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The most common hertz for a tuning fork is the 440 Hz which is considered the standard concert pitch, or called Concert C. The 440 Hz, as a musical pitch, was adopted by the American Standards Association in 1936 and later by the International Organization for Standardization in 1955. But this is not without controversy.

Before using the 440 Hz as a standard frequency, other frequencies such as the 442 Hz and 443 Hz. were used. Before standardization, it would not be unusual to have an English pitch pipe in the 1700s using a 380 Hz while one organ would have an ‘A’ pitch of 480 Hz. in Hamburg, and another organ using 409 Hz. As the world became a smaller place, it became increasingly difficult for a musician that played in one orchestra to move to another country and play in a different orchestra. This was because each orchestra was tuning to their instruments to their frequencies. But singers were also complaining because the higher the pitch, the more strain was placed on the vocal chords.

In the first attempt to standardize pitch, the French government set A at 435 Hz on February 16, 1859. This standard was referred to as the French or Continental Pitch. It was the Italian composer, Giuseppe Verdi that proposed lowering the pitch to 432 Hz while others were asking for 430.54 Hz.

In England, there was a movement to create a ‘low pitch’ for the Philharmonic Society at A=439 while ‘high pitch’ was set at A=452.4 Hz. By 1834, a recommendation from the Stuttgart Conference asked for A=440 Hz and was based on studies that Scheibler made on his Tonometer. Reaffirmed in 1975 by the International Organization for Standardization, the International standard for A=440 Hz and is used by orchestras around the world including the United States and the United Kingdom. A=442 Hz is still being utilized by the New York Philharmonic and the Boston Symphony Orchestra while Russia, Sweden, and Spain use A=443 Hz.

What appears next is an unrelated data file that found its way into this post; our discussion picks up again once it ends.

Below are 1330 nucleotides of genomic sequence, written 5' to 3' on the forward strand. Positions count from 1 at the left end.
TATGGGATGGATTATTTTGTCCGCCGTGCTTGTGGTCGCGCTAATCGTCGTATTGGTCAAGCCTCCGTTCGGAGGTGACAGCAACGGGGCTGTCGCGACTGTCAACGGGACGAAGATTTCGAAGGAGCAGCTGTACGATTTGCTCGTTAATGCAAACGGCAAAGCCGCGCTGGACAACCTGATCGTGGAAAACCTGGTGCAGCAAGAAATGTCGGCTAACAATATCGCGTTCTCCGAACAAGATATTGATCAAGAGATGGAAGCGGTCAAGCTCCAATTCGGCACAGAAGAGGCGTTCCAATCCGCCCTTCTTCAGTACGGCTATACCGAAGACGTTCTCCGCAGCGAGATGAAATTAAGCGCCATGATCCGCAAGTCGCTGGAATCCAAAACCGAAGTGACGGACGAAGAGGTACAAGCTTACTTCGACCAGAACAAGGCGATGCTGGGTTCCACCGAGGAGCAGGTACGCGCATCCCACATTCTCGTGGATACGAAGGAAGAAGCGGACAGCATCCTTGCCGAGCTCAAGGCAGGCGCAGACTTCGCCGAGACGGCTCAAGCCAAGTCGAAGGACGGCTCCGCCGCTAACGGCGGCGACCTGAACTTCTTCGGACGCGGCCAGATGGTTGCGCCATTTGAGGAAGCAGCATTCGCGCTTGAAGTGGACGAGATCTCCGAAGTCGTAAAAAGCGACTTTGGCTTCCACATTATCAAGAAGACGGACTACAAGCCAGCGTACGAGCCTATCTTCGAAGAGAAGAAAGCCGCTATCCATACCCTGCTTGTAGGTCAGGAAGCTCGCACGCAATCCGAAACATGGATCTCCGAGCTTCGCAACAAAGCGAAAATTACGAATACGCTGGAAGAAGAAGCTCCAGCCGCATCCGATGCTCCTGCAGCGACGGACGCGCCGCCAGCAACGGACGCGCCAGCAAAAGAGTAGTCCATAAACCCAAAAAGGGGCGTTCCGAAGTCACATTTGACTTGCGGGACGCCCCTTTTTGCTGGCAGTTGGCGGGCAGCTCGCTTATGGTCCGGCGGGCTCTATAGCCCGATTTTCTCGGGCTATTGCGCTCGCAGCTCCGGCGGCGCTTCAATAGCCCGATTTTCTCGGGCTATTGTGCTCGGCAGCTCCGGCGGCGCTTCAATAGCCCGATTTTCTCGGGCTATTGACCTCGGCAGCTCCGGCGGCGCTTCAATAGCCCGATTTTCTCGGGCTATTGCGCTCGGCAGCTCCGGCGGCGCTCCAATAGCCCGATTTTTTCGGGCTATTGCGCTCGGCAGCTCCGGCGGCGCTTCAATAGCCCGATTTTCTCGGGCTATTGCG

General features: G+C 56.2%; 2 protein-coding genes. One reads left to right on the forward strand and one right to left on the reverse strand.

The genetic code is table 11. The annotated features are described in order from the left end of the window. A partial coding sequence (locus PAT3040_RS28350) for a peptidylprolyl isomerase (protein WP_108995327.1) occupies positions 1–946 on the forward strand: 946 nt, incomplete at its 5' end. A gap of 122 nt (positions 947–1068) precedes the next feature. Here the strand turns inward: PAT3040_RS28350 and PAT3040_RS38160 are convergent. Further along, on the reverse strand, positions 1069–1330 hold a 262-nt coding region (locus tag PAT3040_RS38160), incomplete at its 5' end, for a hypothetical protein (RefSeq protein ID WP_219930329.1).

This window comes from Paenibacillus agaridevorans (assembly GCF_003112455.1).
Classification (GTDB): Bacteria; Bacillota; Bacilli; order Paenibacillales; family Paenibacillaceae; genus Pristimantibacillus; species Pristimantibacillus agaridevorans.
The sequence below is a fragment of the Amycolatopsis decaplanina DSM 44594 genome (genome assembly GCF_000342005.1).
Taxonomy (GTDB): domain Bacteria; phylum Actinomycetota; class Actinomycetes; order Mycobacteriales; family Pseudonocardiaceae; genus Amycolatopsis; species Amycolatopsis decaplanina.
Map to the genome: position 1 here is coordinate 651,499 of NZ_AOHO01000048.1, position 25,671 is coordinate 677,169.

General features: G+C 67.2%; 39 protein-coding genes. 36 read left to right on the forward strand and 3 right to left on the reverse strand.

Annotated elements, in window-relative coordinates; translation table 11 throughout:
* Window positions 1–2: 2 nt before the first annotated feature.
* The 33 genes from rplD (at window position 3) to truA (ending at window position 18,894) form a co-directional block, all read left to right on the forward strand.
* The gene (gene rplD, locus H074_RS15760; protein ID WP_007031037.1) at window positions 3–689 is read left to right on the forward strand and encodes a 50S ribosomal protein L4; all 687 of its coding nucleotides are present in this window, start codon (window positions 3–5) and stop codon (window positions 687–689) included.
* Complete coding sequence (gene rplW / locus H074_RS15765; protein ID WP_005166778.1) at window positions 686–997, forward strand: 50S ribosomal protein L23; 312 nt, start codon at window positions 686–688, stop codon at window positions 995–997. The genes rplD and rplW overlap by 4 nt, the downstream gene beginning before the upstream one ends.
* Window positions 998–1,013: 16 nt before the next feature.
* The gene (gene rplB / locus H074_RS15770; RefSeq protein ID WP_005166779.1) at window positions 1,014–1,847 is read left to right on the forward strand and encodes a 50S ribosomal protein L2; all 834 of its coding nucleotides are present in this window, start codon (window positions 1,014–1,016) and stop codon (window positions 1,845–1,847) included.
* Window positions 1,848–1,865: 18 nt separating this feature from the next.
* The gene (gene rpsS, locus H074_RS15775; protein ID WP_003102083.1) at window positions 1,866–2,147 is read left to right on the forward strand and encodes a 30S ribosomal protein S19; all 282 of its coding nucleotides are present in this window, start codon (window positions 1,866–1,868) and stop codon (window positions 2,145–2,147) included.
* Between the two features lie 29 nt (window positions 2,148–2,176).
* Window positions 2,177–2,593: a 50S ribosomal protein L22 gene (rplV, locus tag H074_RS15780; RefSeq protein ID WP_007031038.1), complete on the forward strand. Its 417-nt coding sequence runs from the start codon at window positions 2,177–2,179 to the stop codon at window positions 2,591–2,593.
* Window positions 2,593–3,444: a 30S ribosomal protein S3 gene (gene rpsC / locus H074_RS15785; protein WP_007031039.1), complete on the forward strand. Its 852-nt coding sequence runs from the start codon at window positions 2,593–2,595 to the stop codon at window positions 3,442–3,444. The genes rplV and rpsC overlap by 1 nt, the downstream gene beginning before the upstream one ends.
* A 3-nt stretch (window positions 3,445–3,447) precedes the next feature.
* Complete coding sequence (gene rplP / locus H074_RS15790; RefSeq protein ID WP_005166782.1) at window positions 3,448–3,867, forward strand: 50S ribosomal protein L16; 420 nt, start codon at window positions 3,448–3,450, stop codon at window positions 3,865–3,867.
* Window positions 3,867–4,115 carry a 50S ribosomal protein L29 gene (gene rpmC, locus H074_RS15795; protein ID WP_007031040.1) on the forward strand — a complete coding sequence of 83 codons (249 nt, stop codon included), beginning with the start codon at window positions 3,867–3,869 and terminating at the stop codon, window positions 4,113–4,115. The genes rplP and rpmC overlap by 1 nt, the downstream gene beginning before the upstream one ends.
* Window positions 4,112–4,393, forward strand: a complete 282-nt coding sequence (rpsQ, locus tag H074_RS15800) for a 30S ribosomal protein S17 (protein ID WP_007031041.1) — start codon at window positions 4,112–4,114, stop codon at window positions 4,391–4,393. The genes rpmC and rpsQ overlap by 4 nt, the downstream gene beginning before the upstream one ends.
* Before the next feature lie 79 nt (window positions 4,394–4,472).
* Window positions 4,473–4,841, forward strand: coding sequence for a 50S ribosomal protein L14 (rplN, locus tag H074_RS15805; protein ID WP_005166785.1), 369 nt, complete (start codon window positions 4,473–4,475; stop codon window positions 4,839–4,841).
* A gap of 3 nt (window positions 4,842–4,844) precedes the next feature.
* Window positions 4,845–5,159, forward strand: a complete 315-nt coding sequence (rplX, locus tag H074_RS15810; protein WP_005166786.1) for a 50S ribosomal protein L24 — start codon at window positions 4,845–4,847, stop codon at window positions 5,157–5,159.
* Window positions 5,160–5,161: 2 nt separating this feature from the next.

Exceptions can be made as in the case for p performing Baroque music which uses A=415 Hz and in the German Baroque idiom, A=460-470 Hz (known as Chorton pitch). On the following page are some basic pitch associations that were used during this time.


Same Basic Pitch associations include:



Concert Pitch

440 Hz

Continental Europe Pitch

440 Hz and 444 Hz

Modern Baroque Pitch


415 Hz

Chorton Pitch (choir pitch)

466 Hz

Classical Pitch

430 Hz

French Standard Pitch

435 Hz

Philharmonic Pitch

452 Hz

European Standard

435 Hz


There exists a group that believes that A should not equal 440 Hz but should equal 432 Hz. The 432 Hz is known as ‘Verdi’s A’ and is believed to have been based on mathematics and is said to transmit healing energies to the human body. Some believe that the 440 Hz can cause disruptive behavior, agitation, and disharmony. There is still much research that needs to be done on frequencies, and their effects on the brain and energetic body.

In an article appearing in the Journal of the Royal Society of Medicine (1987), Bickerton and Barr state that it was the efforts of Colonel Somerville that finally persuaded the British army to accept the International Standard in 1929. By accepting the International Standard, French and British bands were now able to play their instruments in concert together.


For more information, please feel free to download the following pdf file that I have found on the Internet.







Unweighted Tuning Fork




Cost of tuning fork is $15.99 plus $7.99 postage inside U.S.A.

Weighted Tuning Fork-see below





Cost of tuning fork is $24.99 plus $7.99 postage inside U.S.A.